E-commerce entities would now be required to understand the provisions of the PC Rules applicable to them and establish methods and procedures to ensure compliance. An important aspect to note would be that while making the above changes to the PC Rules, the Ministry has understood the manner in which 'marketplace based models of e-commerce' operate and function. The Ministry has therefore attempted to provide certain exemptions to such models of e-commerce such that in case of a 'marketplace based models of e-commerce' the correctness of the declarations is the responsibility of the manufacturers or sellers or dealers or importers and not that of such e-commerce entity. The e-commerce entity however, to avail of this exemption, would be required to satisfy the various criteria that have been set out in the PC Rules to establish that it is a marketplace based model of e-commerce. These provisions are similar to those set out in the Information Technology Act, 2000.

E-commerce entities, may, however, find it difficult to comply with the PC Rules in relation to certain aspects, as there appear to be ambiguities in the manner of compliance. For example, the term 'e-commerce entity', as defined in the PC Rules, relates primarily to companies and not other kinds of entities such as partnership firms, proprietorship concerns, limited liability partnerships, etc. This raises the question as to whether the aforesaid entities would not required to comply with the PC Rules, though they are undertaking an e-commerce business. Another issue is in relation to marketplace based models of e-commerce. The requirement under the PC Rules state that all e-commerce entities are required to ensure that the statutory declarations are displayed on the electronic and digital networks, without making any distinction between regular e-commerce entities, and marketplace based models of e-commerce. The exemption provided for marketplace based models of e-commerce is only in relation to the correctness of the declarations subsequent to them being set out. This requirement may be difficult for marketplace based models of e-commerce to comply with, as such models do not actually involve themselves in the buying and selling of the products, and only provide a platform for other persons to buy and sell their products. Such entities do not control the products being sold in any manner and hence may not be able to set out the information in relation to the same on the digital and electronic networks.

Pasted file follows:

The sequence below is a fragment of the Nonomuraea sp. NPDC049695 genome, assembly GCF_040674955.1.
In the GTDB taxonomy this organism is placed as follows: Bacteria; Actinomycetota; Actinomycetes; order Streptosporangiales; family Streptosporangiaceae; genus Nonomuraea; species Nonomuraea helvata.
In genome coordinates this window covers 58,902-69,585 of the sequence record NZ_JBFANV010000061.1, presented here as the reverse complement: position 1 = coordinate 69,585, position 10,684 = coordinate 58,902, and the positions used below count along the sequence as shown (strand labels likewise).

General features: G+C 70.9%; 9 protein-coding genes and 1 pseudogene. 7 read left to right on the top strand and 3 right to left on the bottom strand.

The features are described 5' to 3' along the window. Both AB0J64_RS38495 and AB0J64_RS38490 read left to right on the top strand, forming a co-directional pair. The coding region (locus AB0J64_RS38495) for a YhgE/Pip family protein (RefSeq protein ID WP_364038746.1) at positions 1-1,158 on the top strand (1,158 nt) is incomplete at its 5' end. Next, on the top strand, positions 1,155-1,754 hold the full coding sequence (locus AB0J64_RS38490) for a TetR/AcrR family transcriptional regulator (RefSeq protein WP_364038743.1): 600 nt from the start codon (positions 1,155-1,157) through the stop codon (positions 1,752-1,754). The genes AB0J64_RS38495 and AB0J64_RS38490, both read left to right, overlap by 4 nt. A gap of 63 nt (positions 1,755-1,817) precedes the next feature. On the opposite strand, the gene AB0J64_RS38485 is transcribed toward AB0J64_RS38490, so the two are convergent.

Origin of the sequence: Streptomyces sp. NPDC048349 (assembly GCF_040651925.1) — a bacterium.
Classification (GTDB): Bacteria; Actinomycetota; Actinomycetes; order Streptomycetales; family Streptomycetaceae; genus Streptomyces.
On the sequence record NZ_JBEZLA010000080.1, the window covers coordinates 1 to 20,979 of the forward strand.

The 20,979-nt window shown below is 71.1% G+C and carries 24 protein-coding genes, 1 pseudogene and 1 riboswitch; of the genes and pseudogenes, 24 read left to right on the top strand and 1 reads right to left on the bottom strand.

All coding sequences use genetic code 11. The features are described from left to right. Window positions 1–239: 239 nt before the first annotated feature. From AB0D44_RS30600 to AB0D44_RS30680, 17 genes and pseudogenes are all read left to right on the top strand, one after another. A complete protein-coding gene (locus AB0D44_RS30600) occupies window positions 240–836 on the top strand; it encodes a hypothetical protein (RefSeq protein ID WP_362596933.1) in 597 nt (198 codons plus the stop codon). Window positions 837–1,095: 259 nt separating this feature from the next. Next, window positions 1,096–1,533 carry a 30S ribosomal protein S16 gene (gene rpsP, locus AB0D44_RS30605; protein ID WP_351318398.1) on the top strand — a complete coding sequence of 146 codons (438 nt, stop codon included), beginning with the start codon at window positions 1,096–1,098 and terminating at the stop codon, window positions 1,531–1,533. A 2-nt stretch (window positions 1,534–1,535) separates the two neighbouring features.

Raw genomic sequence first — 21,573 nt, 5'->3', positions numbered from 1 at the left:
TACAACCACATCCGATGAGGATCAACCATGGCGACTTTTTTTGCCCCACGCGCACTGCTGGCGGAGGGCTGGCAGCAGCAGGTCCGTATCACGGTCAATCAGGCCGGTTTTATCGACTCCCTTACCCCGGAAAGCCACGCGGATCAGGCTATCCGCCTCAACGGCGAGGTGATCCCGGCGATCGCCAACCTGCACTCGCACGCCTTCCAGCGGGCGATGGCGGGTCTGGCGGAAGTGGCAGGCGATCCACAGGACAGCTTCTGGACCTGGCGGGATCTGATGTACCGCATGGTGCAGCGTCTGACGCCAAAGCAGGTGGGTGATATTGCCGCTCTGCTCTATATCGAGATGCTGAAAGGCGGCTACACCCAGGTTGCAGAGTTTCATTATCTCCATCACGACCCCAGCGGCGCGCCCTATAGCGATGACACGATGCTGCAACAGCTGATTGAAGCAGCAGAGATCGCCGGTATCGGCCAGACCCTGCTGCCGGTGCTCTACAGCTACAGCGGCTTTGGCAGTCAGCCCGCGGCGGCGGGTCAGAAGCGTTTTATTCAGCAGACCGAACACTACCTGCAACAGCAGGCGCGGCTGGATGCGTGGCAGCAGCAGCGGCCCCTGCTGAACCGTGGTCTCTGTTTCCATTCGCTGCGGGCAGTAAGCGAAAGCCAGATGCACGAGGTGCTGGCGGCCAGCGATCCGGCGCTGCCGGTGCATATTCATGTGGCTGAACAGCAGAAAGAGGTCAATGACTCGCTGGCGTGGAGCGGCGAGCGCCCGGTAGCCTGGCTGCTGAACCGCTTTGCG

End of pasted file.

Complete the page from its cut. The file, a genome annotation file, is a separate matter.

There are therefore a myriad of issues that arise while understanding the manner in which the requirements under the PC Rules would have to be complied with and each of these issues would have to be understood completely prior to ensuring compliance with the requirements.

N.U. Subaya, Partner ( )

Janini Somiah, Manager ( )

*The views expressed are personal and may not necessarily reflect the views of the Firm.

** This article was first published in the BCIC's Bi-monthly Newsletter "SYNERGY".

Dua Associates, 130/1, 2nd Floor, Ulsoor Road, Bangalore 560042, India

Tel: +91 80 2558 8799

Fax: +91 80 2558 8801

The content of this article is intended to provide a general guide to the subject matter. Specialist advice should be sought about your specific circumstances.